This page explains some of the specific code related to this project. Some of the code is similar to the example given in the Creating an Optimization example that is distributed with OpenSim. Please consult that page for support on generally setting up an optimization. This page covers the following topics:

Global Variables

The global variables are modified from the optimization example.

// Global variables
int stepCount = 0;
double initialTime = 0.0;
double finalTime = 1.0;
double bestSoFar = Infinity;
double forceThreshold = 1.0;
double settleTime = 0.2;

ofstream optLog("optLog.txt", ofstream::out);
ofstream bestSoFarLog("bestSoFarLog.txt", ofstream::out);
ofstream verboseLog("verboseLog.txt", ofstream::out);
ofstream debugLog("debugLog.txt", ofstream::out);
std::clock_t optimizerStartTime;

A forceThreshold is added for the event handler. This is the total amount of vertical force for the contact points when the event handler will trigger. A settleTime is added so that the feet can come off initially without the event handler terminating the simulation early. Four files are also added to help with output.

Main Function

The main function handles reading in the model file, adding all of the controllers, and calling on the optimizer. The first part of the code reads in the model file and initializes the controller parameters.

int main()
    try {
        std::clock_t startTime = std::clock();

        // Ensures all components are printed out to the model file.
        // Create a new OpenSim model from file
        Model osimModel("jumper10dof24musc.osim");

        // The number of parameters is the number of actuators
        const Set<Actuator> &actuatorSet = osimModel.getActuators();
        int numActuators = actuatorSet.getSize();
        optLog << "numActuators = " << numActuators << endl;
        int numParameters = numActuators;

        /* Define initial values for controllerParameters. Each controller has two parameters, an
           initial time, and a duration for bang-bang control. There are as many controls as
           there are actuators because we assume symmetry (but each controller has two parameters).
           controllerParameters = [ti_0 duration_0 ti_1 duration_1 ... ]' */
        // initialize controller parameters
        Vector controllerParameters(numParameters, 0.05);

        // initialize initial time for each excitation
        controllerParameters[0] = 0.107829; //hamstrings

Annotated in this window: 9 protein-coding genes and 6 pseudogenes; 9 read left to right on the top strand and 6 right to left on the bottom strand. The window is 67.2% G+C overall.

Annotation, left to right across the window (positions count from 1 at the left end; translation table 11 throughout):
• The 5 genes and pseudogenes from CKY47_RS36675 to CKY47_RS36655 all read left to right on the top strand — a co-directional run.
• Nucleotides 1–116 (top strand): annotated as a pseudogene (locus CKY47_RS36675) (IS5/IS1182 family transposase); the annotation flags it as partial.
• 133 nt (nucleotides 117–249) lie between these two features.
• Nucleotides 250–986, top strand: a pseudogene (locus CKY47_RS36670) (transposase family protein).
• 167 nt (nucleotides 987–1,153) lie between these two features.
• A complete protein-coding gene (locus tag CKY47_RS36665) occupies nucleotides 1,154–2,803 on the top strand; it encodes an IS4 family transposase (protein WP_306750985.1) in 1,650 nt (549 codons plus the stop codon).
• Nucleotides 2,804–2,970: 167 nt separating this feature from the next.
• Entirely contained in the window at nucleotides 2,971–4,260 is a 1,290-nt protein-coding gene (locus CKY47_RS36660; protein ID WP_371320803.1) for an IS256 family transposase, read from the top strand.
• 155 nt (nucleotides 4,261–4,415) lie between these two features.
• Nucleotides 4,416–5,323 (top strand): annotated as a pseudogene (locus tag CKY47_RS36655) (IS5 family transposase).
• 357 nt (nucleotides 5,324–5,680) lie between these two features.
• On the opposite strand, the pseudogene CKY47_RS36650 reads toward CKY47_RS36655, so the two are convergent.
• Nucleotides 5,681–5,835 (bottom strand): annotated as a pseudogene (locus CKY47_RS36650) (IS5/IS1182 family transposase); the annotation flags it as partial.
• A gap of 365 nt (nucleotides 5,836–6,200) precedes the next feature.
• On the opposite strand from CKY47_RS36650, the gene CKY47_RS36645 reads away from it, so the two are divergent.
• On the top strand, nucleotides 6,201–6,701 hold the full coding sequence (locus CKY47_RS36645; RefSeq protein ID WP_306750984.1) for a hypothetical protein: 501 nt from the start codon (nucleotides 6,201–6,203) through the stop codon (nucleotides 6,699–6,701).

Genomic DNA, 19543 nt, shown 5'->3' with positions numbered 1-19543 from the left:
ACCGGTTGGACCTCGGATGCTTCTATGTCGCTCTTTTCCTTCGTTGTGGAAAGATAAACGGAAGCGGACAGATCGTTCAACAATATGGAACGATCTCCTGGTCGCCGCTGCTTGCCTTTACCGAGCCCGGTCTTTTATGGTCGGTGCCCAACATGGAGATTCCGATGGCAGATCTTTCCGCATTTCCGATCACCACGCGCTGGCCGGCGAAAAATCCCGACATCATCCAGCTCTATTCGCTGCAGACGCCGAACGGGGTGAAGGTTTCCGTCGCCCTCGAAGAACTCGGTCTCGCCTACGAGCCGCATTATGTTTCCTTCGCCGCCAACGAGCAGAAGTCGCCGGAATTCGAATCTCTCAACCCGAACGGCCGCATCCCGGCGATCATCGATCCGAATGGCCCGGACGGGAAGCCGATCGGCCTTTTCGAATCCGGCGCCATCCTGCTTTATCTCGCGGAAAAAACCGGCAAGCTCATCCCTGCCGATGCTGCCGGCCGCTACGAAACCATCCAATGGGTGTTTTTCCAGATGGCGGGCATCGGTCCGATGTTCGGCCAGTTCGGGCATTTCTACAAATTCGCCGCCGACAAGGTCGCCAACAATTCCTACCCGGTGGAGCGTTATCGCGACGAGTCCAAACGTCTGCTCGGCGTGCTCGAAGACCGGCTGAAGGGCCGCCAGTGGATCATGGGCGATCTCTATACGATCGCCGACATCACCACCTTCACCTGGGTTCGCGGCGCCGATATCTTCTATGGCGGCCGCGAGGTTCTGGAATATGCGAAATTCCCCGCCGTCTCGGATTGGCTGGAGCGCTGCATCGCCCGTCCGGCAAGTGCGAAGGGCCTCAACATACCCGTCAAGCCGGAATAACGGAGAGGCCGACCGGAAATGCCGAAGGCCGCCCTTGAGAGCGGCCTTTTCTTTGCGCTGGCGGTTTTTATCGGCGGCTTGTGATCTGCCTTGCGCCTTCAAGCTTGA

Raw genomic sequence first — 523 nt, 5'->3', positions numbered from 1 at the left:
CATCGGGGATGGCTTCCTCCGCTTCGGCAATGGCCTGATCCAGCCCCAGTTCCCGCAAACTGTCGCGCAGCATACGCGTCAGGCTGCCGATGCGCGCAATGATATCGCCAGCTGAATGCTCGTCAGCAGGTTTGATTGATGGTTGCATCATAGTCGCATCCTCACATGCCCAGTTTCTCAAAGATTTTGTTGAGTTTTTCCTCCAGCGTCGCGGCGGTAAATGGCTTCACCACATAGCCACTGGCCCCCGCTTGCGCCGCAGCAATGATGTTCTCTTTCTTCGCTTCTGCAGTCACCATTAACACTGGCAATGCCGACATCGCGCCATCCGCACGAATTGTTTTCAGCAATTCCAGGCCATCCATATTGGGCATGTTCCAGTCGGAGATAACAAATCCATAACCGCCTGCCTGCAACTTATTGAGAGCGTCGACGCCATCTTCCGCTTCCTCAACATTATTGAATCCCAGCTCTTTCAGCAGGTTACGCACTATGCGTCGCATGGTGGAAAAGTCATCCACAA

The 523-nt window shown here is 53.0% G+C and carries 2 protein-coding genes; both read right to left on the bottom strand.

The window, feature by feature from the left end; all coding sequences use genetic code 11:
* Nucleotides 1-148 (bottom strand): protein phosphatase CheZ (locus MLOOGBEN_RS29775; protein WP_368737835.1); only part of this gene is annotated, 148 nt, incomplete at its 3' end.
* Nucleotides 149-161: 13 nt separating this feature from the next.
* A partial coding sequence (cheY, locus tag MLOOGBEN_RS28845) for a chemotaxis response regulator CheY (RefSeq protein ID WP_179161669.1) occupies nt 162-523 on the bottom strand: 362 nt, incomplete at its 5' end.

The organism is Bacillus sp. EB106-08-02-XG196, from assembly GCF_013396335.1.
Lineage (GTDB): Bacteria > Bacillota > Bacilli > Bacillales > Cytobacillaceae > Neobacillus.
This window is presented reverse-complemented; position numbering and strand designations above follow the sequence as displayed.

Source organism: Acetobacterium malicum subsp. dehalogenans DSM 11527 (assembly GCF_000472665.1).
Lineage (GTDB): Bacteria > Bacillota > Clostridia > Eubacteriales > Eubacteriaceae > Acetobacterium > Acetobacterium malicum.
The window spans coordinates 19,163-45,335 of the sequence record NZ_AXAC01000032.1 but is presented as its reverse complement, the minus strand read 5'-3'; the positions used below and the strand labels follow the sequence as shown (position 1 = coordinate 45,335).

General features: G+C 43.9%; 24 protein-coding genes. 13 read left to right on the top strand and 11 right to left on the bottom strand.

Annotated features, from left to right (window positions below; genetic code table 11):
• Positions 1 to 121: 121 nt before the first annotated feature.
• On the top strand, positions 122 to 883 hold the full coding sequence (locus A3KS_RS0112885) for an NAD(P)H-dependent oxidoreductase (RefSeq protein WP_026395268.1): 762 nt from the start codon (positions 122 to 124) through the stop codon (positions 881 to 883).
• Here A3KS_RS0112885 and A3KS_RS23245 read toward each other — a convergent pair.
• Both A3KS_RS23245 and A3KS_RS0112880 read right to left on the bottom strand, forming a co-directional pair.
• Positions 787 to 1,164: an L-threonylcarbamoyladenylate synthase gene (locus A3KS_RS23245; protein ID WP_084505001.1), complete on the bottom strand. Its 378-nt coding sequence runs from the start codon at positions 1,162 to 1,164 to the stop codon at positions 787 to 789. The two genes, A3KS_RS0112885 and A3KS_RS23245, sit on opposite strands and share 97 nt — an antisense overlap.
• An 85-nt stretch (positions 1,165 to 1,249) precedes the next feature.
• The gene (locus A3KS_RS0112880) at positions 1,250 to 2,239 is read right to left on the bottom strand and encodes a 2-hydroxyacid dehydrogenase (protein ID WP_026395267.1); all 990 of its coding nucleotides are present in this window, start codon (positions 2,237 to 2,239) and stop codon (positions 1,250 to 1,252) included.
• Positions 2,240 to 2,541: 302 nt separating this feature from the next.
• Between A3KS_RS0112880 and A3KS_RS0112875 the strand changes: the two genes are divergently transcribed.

controllerParameters[2] = 0.000694389; //bifmesh
        controllerParameters[4] = 0.296862; //glut_max
        controllerParameters[6] = 0.0533367; //iliopsoas
        controllerParameters[8] = 0.166411; //rect_fem
        controllerParameters[10] = 0.277515; //vasti
        controllerParameters[12] = 0.34415; //gastroc
        controllerParameters[14] = 0.315352; //soleus
        controllerParameters[16] = 0.0857547; //tib_ant
        controllerParameters[18] = 0.149619; //ercspn
        controllerParameters[20] = 0.468751; //intobl
        controllerParameters[22] = 0.455196; //extobl

        // initialize durations
        controllerParameters[1] = 0.429037; //hamstrings
        controllerParameters[3] = 0.12063; //bifemsh
        controllerParameters[5] = 0.392451; //glut_max
        controllerParameters[7] = 0.0303019; //iliopsoas
        controllerParameters[9] = 0.370407; //rect_fem
        controllerParameters[11] = 0.3; //vasti
        controllerParameters[13] = 0.343607; //gastroc
        controllerParameters[15] = 0.350789; //soleus
        controllerParameters[17] = 0.0276857; //tib_ant
        controllerParameters[19] = 0.243365; //ercspn
        controllerParameters[21] = 0.160011; //intobl
        controllerParameters[23] = 0.151908; //extobl

The line to setSerializeAllDefaults(true) ensures that all parts of the model are printed out, but is not necessary after OpenSim 3.1. The vector of controllerParameters represents the initial time of the "bang" of the control and the duration of the "bang". Thus, the even indices correspond to initial time for each actuator, and the odd indices for the durations. The controllerParameters are initialized in this block of code and can be changed by the user in this .cpp file.

The next part of the code adds controllers to each of the actuators, enforcing symmetry.

		// Add prescribed controllers to each muscle. Need to only loop numActuators/2 times since we are enforcing symmetry.
        // It is assumed that all actuators are listed for one side of the model first, then the other side, in the same order.
        for(int i=0; i < numActuators/2; i++) {
			// make a piecewise constant function for both sides
            PiecewiseConstantFunction bangBangControl;
			// add controller to right side
            PrescribedController *actuatorController_r = new PrescribedController();
            Set<Actuator> actuator_r;
            actuatorController_r->prescribeControlForActuator(osimModel.getActuators().get(i).getName(), bangBangControl.clone());
			// add controller to left side
            PrescribedController *actuatorController_l = new PrescribedController();
            Set<Actuator> actuator_l;
            actuator_l.insert(0,osimModel.getActuators().get(i + numActuators/2));
            actuatorController_l->setName(actuatorSet.get(i + numActuators/2).getName());
            actuatorController_l->prescribeControlForActuator(osimModel.getActuators().get(i + numActuators/2).getName(), bangBangControl.clone());

The order of the actuators are assumed to be in the same order for the left and right sides, with all of the actuators on one side listed first, then the other side. Symmetry is ensured by assigning the same PiecewiseConstantFunction for the controller added to each side.

The last part is to set the settings of the Optimizer and OptimizerSystem.

// Create the OptimizationSystem. Initialize the objective function value "f".
        JumpingOptimizationSystem sys(numParameters, osimModel);
        Real f = NaN;
        // Set lower and upper bounds.
        Vector lower_bounds(numParameters, initialTime);
        Vector upper_bounds(numParameters, finalTime);
        // Limit the duration of the "bang" to be at least a certain value to decrease search space.
        for (int i = 1; i<numParameters; i+=2) {
            lower_bounds[i] = 0.0001;
        sys.setParameterLimits( lower_bounds, upper_bounds );
        // Create an optimizer. Pass in our OptimizerSystem
        // and the name of the optimization algorithm.
        optLog << "using LBFGSB" << endl; Optimizer opt(sys, SimTK::LBFGSB); //LBFGSB was found to be beter for this problem
        //optLog << "using IPOPT" << endl; Optimizer opt(sys, InteriorPoint);

        // Specify settings for the optimizer
        //opt.setDiagnosticsLevel(4); // Lowest level that gives outer loop information for IPOPT
        // Optimize it!
        optLog << "Optimizing!" << endl;